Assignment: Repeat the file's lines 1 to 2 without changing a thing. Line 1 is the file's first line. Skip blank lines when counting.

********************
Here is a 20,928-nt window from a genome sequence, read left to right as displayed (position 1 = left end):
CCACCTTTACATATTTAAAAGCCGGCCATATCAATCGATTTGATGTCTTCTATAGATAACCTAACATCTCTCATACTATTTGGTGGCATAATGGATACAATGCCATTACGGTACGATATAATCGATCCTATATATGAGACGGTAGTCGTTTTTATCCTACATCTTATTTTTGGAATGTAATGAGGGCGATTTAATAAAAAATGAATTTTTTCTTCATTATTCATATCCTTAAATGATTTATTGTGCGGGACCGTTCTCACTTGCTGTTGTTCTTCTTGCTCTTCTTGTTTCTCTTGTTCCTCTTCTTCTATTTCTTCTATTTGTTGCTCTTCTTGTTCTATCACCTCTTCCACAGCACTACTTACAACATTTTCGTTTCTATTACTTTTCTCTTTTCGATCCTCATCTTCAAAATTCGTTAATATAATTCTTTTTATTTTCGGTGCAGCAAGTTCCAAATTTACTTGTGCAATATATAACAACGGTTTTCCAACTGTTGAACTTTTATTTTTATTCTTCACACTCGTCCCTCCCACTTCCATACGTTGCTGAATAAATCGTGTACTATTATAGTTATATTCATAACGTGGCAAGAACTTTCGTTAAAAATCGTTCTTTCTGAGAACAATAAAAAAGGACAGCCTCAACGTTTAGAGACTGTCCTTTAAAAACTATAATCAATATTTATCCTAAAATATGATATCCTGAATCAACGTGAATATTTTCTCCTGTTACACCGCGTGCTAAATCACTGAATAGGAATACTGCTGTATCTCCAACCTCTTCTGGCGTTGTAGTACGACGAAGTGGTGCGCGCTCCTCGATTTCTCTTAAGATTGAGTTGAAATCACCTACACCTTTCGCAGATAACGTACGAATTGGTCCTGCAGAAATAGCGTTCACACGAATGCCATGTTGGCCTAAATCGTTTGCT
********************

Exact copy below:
Here is a 20,928-nt window from a genome sequence, read left to right as displayed (position 1 = left end):
CCACCTTTACATATTTAAAAGCCGGCCATATCAATCGATTTGATGTCTTCTATAGATAACCTAACATCTCTCATACTATTTGGTGGCATAATGGATACAATGCCATTACGGTACGATATAATCGATCCTATATATGAGACGGTAGTCGTTTTTATCCTACATCTTATTTTTGGAATGTAATGAGGGCGATTTAATAAAAAATGAATTTTTTCTTCATTATTCATATCCTTAAATGATTTATTGTGCGGGACCGTTCTCACTTGCTGTTGTTCTTCTTGCTCTTCTTGTTTCTCTTGTTCCTCTTCTTCTATTTCTTCTATTTGTTGCTCTTCTTGTTCTATCACCTCTTCCACAGCACTACTTACAACATTTTCGTTTCTATTACTTTTCTCTTTTCGATCCTCATCTTCAAAATTCGTTAATATAATTCTTTTTATTTTCGGTGCAGCAAGTTCCAAATTTACTTGTGCAATATATAACAACGGTTTTCCAACTGTTGAACTTTTATTTTTATTCTTCACACTCGTCCCTCCCACTTCCATACGTTGCTGAATAAATCGTGTACTATTATAGTTATATTCATAACGTGGCAAGAACTTTCGTTAAAAATCGTTCTTTCTGAGAACAATAAAAAAGGACAGCCTCAACGTTTAGAGACTGTCCTTTAAAAACTATAATCAATATTTATCCTAAAATATGATATCCTGAATCAACGTGAATATTTTCTCCTGTTACACCGCGTGCTAAATCACTGAATAGGAATACTGCTGTATCTCCAACCTCTTCTGGCGTTGTAGTACGACGAAGTGGTGCGCGCTCCTCGATTTCTCTTAAGATTGAGTTGAAATCACCTACACCTTTCGCAGATAACGTACGAATTGGTCCTGCAGAAATAGCGTTCACACGAATGCCATGTTGGCCTAAATCGTTTGCT